Here is a list of all the postings Alan Johnson 7 has made in our forums. Click on a thread name to jump to the thread.
|Thread: Getting Myford oiled up|
MEW No.178, Page 46. An Oiler for the Myford Lathe, by Barry Forrest.
I made one, and it works very well - better than the original oiler, of which I have two.
Made from the scrap box and used an oil can I already had. The conversion of the oil can was non destructive.
|Thread: Powder coating quality of finish|
My son-in-law has a patio fabrication business. All products are powder coated. I help him out as required - like today. I am the "trades assistant!" All that education, skill and knowledge gained through life is not required to be a "trades assistant!"
All powder coating powder is not created equal. Some are better than others, and the price varies dramatically.
Also, metal preparation is critical, and as he only deals with new steel and aluminium. I cannot comment about exotic metals, but I know from only working with new steel and aluminium that cleanliness is very important.
Outdoor products - like a steel verandah or staircase hand rail he has galvanised - after fabrication, and before powder coating. There is a "wait" of at least a week between the "hand rail" returning from the galvaniser before it is powder coated. It is also cleaned before coating.
Oven temperature is very important. Not hot enough is a disaster, as is too hot. Manufacturers of "powder" specify a minimum temperature and baking time. Equally, a maximum temperature and time.
The point of my post is that to make a living, the powder coater you choose will have to be attuned to the material that "he" is working with, so I can see that when an "exotic" job comes along - which he has limited experience with that it can all go bad.
Not much help really, but it does give some view on a "practical coal face" experience.
|Thread: New use for a slide rule|
I have my Grandfather's wooden Faber slide rule. The slide is missing. He was born in 1875 and worked in Glascow as an mechanical engineer in a firm that manufactured roof trusses and the like before moving to Australia in 1920. They had planned to come in 1914, but were delayed a bit by some event or another in Europe!
A couple of years ago I was showing the slide rule to my son-in-law who is a mathematician and statistician. His response was "what is it?" After I explained how it worked, and that "the battery had never been changed" he grasped the simplicity of the device.
I decided not to mention ".... log tables" as I felt that would be a bit much for him!
How quickly is technology forgotten!
|Thread: Soldering Electrical Connections to NASA standard|
In the 70's, when I was training, we were taught to solder to probably the same standard by our lecturer (a RADAR tecnician in WWII) who had trained in the USA when he was working at one of the satelite tracking stations here (pre Moon landing times). We were allowed 30 minutes for each joint!
He said that the Americans were "VERY DARK" when they missed a satelite coming over the horizon and failed to download the data it was sending. Apparently the memory on the satelites was very small, and a missed opertunity to receive it meant it was lost forever.
Yes, the solder had lead in it. I believe that even today aviation electronics must be lead solder as it is reliable.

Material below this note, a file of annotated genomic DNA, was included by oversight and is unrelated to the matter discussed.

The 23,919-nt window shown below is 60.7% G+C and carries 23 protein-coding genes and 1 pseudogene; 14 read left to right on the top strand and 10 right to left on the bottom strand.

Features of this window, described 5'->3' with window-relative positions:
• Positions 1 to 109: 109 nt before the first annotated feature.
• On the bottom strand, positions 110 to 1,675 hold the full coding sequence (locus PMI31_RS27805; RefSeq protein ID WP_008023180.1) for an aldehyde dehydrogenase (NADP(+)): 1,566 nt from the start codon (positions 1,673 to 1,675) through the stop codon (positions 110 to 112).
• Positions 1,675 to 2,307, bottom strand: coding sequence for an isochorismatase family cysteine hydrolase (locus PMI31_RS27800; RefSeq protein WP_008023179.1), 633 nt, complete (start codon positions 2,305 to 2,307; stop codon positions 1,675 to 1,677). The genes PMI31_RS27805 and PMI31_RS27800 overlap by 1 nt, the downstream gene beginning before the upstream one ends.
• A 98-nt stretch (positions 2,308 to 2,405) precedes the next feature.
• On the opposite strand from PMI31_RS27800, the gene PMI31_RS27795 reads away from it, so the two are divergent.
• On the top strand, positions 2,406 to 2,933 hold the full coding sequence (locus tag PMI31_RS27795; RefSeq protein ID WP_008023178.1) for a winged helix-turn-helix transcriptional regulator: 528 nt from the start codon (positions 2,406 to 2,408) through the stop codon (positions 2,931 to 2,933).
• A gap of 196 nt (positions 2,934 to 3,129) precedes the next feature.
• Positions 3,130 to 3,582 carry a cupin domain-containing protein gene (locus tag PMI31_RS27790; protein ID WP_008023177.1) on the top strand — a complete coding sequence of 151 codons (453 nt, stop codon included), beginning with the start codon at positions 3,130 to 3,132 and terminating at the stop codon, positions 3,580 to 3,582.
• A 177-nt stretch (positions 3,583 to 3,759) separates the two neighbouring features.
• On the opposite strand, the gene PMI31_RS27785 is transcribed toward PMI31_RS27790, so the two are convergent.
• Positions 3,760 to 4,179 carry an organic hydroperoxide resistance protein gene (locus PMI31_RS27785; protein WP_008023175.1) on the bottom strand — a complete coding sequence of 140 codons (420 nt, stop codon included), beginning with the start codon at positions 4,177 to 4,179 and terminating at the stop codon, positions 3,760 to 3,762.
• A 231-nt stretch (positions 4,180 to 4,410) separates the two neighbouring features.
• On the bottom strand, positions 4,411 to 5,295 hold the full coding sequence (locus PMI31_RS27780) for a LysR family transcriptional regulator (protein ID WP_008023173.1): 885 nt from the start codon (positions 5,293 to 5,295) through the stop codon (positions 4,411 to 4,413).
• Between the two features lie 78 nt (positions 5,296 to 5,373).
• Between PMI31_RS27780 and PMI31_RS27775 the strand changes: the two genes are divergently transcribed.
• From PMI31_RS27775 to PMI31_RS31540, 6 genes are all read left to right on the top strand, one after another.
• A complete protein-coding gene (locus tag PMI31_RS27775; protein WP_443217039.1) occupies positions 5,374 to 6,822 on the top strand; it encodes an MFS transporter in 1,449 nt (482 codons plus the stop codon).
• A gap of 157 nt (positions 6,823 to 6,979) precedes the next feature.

|Thread: Antikythera Mechanism : New-ish findings|
I am not sure if these two YouTube articles have been mentioned here before. If they have not, then they are worth watching.
One thing that struck me with the Antikythera Mechanism is that there appears to be no wear! This leads me to hypothesise that the device was a "new" one and it had been picked up from wherever for delivery to the new owner. It was not some old relic - like say, some of the bronze and marble statues on the ship.
The ship had accommodation for wealthy passengers. It was not just a "cargo ship," so it is not unreasonable that some wealthy learned person went to see the "manufacturer" and collected a new one and was taking it home, and was going to impress his learned friends with it!
|Thread: IDEAS PLEASE ?|
1st. Observation: the insulation resistance appears good, all be it at a very low test voltage from the multimeter.
2nd. Observation: as the ratio of resistance between windings is not the same, I suspect smaller diameter wire was used as the voltages get higher. This is a common practice in transformer manufacturing when costs count. As an example, the 240V winding has a resistance of 0.24R (a nice convenient number), so I would expect (if the wire was the same size) for the 400V winding to have a resistance of about 0.4R, but it does not.
Now to apply some voltage to it! You will need an incandescent lamp. Old fashioned 100W lamps are good, but a modern halogen lamp will work. This is connected in series with the supply to the transformer. The purpose of the lamp is to limit the current flow in the transformer. If it had shorted turns current flow would be large, so the lamp limits this.
Connect initially to terminals 0 and 4, and connect the supply earth wire to the frame of the transformer.
You are now dealing with MAINS VOLTAGE THAT CAN KILL YOU. Don’t proceed if you are not confident with what you are doing! Wear safety glasses and gloves.
Energise and wait for smoke, or a burning smell. No smoke or smell the transformer is probably OK. If there is an earth leakage, your household supply earth leakage circuit breaker will trip. If it doesn’t trip you can proceed. If it does, you are the owner of a piece of scrap metal!
Measure some voltages – same as you did with the resistance tests, and report back. Remember to use the AC voltage setting on the multimeter, and remember these are MAINS VOLTAGES, SO DON’T TOUCH!